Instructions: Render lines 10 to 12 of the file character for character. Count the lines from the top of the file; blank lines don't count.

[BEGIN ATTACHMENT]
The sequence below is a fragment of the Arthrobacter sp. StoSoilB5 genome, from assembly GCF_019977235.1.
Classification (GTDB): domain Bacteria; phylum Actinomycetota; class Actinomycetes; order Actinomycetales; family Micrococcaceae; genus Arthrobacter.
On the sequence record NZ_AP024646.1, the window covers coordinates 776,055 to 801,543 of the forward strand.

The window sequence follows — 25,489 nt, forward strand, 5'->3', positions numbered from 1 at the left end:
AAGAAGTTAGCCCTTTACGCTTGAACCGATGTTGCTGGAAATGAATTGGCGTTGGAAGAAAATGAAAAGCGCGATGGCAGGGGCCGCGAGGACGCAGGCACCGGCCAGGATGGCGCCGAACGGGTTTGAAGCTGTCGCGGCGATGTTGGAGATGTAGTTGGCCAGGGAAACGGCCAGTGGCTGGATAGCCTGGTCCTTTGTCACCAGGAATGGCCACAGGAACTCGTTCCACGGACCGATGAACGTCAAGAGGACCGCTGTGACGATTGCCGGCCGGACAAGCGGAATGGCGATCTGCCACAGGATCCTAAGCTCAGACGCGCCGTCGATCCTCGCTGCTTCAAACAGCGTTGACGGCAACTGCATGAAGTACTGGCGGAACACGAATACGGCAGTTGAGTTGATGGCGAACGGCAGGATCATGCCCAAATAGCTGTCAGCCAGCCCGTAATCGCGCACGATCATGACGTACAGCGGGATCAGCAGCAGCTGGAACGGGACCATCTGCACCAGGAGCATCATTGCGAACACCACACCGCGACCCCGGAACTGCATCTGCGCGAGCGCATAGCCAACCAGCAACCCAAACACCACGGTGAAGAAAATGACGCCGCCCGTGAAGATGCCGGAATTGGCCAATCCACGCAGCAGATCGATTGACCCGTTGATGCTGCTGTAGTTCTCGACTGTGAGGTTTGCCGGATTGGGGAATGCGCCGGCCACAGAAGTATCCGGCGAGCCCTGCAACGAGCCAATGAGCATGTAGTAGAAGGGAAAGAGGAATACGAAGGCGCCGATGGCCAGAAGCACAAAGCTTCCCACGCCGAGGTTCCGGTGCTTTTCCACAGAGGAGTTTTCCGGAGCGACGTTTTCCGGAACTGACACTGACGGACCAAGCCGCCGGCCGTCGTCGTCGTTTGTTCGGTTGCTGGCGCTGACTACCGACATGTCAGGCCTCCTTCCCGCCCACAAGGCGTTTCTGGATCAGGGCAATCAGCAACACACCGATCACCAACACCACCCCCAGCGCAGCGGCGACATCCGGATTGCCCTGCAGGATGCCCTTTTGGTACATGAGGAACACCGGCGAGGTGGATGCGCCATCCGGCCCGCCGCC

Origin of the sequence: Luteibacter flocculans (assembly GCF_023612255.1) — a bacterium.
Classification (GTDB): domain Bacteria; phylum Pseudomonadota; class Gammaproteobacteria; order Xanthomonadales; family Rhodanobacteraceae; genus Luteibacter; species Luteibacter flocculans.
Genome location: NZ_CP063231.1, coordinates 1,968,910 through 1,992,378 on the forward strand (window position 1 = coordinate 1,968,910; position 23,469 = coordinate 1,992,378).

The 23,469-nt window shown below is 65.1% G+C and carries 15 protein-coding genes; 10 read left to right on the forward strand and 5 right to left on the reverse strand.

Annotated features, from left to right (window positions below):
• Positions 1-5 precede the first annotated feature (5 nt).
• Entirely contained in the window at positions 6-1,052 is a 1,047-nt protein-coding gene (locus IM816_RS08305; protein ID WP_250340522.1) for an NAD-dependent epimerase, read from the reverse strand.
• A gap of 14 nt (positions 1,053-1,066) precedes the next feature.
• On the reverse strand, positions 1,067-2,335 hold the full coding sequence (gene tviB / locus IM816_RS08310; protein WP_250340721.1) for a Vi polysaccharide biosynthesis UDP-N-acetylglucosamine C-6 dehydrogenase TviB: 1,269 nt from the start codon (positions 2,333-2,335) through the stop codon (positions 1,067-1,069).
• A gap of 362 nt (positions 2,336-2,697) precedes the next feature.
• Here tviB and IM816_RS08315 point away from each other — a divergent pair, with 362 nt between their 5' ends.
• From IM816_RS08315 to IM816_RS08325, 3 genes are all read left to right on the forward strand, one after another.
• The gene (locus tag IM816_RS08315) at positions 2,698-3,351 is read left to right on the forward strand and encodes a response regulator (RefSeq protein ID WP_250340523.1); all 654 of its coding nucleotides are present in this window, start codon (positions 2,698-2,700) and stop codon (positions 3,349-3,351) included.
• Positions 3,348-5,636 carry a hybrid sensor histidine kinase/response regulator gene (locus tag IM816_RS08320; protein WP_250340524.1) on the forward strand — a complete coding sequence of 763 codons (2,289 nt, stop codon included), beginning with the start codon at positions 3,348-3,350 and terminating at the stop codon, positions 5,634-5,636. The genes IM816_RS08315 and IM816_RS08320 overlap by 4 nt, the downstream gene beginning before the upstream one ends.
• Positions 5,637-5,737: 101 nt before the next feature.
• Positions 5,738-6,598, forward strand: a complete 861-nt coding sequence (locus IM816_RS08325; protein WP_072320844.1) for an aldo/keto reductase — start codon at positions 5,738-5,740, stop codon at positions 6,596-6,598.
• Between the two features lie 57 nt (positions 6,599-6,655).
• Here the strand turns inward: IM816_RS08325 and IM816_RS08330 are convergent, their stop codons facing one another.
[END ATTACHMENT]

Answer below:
Annotated features, from left to right (window positions below):
• Positions 1-5 precede the first annotated feature (5 nt).
• Entirely contained in the window at positions 6-1,052 is a 1,047-nt protein-coding gene (locus IM816_RS08305; protein ID WP_250340522.1) for an NAD-dependent epimerase, read from the reverse strand.